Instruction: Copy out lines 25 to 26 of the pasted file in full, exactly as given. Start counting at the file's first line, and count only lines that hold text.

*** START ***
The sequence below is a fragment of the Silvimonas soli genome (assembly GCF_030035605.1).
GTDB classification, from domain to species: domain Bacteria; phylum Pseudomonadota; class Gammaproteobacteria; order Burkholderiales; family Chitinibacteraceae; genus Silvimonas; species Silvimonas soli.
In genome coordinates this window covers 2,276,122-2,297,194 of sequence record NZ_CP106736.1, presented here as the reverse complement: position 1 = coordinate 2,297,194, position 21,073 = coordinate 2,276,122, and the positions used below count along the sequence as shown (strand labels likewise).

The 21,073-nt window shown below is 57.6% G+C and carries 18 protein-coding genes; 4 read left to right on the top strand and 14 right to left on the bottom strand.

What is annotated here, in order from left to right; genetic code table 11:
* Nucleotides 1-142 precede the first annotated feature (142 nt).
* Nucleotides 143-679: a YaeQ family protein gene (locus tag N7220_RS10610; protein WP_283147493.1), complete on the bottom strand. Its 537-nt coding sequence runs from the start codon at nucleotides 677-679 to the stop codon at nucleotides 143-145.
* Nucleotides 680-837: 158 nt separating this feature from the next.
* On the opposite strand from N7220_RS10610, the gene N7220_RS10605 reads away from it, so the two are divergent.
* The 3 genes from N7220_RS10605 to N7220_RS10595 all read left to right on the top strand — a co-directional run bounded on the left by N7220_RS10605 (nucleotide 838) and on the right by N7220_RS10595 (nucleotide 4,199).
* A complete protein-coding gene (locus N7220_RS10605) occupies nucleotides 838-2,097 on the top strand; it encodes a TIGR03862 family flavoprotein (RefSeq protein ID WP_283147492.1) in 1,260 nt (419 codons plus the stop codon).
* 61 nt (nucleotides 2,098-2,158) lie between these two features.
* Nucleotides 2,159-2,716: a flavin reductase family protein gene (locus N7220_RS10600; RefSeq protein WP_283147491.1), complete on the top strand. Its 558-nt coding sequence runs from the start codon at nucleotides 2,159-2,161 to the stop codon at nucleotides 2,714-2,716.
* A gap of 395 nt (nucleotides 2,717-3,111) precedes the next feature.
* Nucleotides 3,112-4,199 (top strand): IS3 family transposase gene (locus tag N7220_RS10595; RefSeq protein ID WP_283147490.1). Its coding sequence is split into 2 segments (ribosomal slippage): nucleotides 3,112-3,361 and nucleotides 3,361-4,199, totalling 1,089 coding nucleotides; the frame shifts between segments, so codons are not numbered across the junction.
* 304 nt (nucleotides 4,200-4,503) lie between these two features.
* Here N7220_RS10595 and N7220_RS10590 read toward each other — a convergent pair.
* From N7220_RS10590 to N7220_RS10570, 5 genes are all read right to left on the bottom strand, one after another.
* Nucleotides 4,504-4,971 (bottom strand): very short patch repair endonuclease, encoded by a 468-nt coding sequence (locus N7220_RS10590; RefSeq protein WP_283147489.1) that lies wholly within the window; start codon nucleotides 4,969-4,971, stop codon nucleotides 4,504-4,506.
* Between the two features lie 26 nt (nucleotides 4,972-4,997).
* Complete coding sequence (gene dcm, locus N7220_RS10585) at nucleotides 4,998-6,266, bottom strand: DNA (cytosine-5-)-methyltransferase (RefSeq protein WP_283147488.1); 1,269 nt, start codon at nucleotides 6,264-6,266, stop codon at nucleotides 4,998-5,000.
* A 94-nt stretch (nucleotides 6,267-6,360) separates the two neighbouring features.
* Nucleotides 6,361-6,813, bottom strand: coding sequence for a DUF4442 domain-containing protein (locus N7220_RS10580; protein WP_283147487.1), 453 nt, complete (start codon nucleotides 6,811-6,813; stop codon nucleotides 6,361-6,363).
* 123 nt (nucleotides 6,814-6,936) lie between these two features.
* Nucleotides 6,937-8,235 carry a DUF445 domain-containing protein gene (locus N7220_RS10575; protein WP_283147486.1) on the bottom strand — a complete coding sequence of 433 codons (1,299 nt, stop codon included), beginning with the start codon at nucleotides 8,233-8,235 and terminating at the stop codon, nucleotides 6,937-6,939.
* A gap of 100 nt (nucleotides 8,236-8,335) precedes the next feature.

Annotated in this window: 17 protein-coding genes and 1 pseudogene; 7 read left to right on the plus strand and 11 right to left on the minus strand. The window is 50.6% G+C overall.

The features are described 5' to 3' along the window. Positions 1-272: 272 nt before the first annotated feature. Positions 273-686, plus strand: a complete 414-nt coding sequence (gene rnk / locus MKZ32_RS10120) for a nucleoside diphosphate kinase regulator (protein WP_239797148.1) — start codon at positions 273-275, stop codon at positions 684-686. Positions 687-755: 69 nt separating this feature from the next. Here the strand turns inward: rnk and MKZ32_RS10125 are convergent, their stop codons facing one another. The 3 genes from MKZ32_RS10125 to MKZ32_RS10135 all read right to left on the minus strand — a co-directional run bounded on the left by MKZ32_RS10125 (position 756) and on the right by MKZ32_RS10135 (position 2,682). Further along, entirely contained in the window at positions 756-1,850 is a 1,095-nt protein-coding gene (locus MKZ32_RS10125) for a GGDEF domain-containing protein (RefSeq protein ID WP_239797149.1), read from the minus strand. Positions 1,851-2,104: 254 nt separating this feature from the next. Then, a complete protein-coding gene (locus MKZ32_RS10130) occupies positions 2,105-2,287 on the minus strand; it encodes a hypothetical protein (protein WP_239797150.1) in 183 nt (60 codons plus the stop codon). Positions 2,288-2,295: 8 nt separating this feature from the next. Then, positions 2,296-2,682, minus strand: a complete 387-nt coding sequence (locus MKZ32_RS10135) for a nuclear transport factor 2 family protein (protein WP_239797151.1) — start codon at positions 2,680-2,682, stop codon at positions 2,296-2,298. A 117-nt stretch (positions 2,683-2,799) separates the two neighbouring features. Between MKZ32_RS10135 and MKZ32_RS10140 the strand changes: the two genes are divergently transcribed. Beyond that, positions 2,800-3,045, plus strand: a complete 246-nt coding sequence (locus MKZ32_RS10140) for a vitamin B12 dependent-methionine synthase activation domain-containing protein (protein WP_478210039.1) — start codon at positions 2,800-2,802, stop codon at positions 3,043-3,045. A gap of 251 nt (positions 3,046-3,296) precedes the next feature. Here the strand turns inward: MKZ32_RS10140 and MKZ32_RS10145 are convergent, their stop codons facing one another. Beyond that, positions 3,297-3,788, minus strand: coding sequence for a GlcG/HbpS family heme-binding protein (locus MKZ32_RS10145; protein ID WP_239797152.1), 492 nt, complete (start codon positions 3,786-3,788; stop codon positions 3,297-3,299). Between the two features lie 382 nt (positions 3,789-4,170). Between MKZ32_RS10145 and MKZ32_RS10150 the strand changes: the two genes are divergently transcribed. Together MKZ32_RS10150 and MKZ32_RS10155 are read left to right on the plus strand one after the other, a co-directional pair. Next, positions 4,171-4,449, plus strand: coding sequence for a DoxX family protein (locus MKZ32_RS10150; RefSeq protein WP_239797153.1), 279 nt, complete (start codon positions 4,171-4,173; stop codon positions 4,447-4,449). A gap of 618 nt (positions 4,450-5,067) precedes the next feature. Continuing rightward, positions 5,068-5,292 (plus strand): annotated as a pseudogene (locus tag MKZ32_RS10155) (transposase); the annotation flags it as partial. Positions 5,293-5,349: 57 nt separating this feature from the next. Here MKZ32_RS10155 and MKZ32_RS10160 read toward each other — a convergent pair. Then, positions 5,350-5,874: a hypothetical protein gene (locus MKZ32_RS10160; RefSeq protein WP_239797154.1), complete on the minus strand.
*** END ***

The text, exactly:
* Nucleotides 6,937-8,235 carry a DUF445 domain-containing protein gene (locus N7220_RS10575; protein WP_283147486.1) on the bottom strand — a complete coding sequence of 433 codons (1,299 nt, stop codon included), beginning with the start codon at nucleotides 8,233-8,235 and terminating at the stop codon, nucleotides 6,937-6,939.
* A gap of 100 nt (nucleotides 8,236-8,335) precedes the next feature.